If you start feeling down or overwhelmed by the winter blues, a great first step is making sure your diet isn’t causing your low mood. Certain nutrients are really important for the effective production and signaling of neurotransmitters that dictate our moods. It may be time to start seeking foods for serotonin.
Serotonin, in particular, is one of the most critical neurotransmitters to maintaining a balanced mood and sense of well-being. This “Pumpkin Seed Crusted Chicken” recipe is designed to nurture your brain and body with some necessary and often insufficient nutrients that play important roles in the serotonergic (serotonin producing) pathway and healthy serotonin signaling.
Foods for Serotonin: Chicken
High protein foods like chicken and pumpkin seeds are great foods for serotonin production because they are a rich source of tryptophan. Tryptophan is the essential amino acid needed by the body as the precursor to serotonin. One, six-ounce chicken breast contains 687 mg of tryptophan, which is 245% of the minimum daily recommended intake (RDI) . If that number looks alarming, tryptophan is not a nutrient you should worry about having “too much” of, especially from food sources. Many people take tryptophan supplements at a rate of 4000-5000 mg per day for mood or sleep without consequence .
Foods for Serotonin: Pumpkin Seeds
A single ounce of pumpkin seeds contains another 164 mg of tryptophan (58% RDI) and 156 mg of magnesium (Mg), which is nearly 40% of the daily Mg RDI . Magnesium plays a role in many of the pathways involved in the pathophysiology of mental health and is found in several enzymes, hormones, and neurotransmitters . Magnesium-rich foods modulate serotonin production by providing the cofactor for tryptophan hydroxylase, the enzyme that converts tryptophan to serotonin . It also plays a role in serotonin receptor binding and signaling . Due to these facts, giving chicken a pumpkin seed crust delivers your body two foods for serotonin in one with powerful precursors for happy neurotransmitter production.
Foods for Serotonin: Veggies and Barley
Why serve with roasted veggies and barley? Prebiotics are great foods for serotonin! While the more famous probiotics are certain bacterial and yeast species that live in your gut and provide benefits to your body, prebiotics are specific types of dietary fiber that feed probiotics and encourage the beneficial species to thrive. You can find probiotics in some fermented foods, or take them as a supplement to ensure you are getting the right strains in doses large enough to affect population dynamics once they reach the gut. You can also take a prebiotic supplement, but hearty portions of certain high-fiber foods are a reasonable alternative.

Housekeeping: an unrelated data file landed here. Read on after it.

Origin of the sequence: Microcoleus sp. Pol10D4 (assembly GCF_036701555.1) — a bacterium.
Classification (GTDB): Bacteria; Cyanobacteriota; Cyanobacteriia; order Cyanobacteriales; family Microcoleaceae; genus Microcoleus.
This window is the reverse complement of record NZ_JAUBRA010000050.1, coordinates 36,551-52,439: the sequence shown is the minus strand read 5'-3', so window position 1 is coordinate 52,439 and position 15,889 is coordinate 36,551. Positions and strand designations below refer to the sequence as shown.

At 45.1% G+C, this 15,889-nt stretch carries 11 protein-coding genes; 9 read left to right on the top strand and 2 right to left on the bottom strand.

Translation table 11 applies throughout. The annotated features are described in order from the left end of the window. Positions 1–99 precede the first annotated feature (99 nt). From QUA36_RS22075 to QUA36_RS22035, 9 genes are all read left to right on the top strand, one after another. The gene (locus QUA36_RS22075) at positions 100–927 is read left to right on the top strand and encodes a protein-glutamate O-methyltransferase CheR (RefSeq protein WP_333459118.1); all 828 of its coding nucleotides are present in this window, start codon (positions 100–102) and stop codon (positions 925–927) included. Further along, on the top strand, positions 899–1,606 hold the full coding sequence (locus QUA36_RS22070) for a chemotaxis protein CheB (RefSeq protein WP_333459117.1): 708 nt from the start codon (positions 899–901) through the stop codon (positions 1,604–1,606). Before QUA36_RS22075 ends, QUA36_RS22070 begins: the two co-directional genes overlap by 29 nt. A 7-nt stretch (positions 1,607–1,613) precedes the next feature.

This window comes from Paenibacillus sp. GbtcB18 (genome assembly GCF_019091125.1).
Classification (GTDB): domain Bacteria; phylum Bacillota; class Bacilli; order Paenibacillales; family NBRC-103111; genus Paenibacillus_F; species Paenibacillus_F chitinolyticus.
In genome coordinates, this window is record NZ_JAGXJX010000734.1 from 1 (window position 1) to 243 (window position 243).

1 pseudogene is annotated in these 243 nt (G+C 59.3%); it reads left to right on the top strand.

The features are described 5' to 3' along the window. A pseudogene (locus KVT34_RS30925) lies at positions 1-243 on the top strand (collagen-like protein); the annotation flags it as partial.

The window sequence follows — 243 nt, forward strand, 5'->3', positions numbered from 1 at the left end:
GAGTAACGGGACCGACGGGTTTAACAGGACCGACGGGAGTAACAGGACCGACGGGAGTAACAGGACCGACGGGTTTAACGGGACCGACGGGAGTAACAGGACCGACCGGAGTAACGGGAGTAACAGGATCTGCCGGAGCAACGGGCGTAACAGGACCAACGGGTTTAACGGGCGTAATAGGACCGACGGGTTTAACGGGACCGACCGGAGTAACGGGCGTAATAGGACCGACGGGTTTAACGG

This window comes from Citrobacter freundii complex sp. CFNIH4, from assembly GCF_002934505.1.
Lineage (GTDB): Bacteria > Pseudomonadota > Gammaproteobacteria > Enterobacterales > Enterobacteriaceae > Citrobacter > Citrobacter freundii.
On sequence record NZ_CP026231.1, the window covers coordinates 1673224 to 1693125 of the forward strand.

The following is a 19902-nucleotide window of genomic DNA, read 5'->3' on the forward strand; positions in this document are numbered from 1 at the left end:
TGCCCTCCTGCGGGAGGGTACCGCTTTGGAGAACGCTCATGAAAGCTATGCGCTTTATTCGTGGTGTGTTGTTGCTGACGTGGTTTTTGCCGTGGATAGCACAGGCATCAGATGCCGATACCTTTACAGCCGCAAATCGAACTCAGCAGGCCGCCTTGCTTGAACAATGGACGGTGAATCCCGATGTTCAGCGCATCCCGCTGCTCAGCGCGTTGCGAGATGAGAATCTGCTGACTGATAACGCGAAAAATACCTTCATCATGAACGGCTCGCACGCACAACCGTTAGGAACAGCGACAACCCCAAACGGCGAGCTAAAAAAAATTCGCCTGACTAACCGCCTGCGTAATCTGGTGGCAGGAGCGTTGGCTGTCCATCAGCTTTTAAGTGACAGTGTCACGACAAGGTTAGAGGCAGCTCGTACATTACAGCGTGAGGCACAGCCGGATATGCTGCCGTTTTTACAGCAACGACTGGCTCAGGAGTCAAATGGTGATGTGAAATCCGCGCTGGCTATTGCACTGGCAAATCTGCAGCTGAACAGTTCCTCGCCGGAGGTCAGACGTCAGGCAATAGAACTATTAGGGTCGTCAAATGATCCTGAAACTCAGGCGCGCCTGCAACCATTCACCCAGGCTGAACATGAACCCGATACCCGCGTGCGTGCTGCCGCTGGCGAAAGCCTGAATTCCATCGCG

Barley is a prebiotic-rich food. It is possibly the best food source of β-glucans, which are water-soluble, indigestible fibers that selectively benefit probiotic strains such as Lactobacillus plantarum [6,7]. L. plantarum happens to be one probiotic strain that produces serotonin and GABA that the host can absorb . What’s more, the FDA states that β-glucans can lower your blood cholesterol . They may also reduce your risk of developing glucose intolerance by slowing the absorption of glucose after a meal .
Garlic, onions, and asparagus are also rich in prebiotics, and therefore great foods for serotonin production. They are three of the top providing sources of a fructan fiber called inulin. Inulin can favorably alter microbiotic populations, specifically by increasing the abundance of Anaerostipes and Bifidobacterium and reducing Bilophila . Bifidobacteria infantis may upregulate the levels of circulating tryptophan available for serotonin production . Bifidobacterium longum may support stress reduction (as measured by both urinary cortisol and self-reported feelings of reduced stress and more positive mood) .
Another reason prebiotics are great is that they nourish the beneficial microorganisms that supplements do not contain. Indigenous spore-forming bacteria have also been found to promote endogenous serotonin production in their host’s gut cells . These “indigenous” strains may not be probiotic species that can be supplemented, but they can be nurtured and cultivated through diet and prebiotic supplementation.
Recipe (serves 2, but easily be multiplied)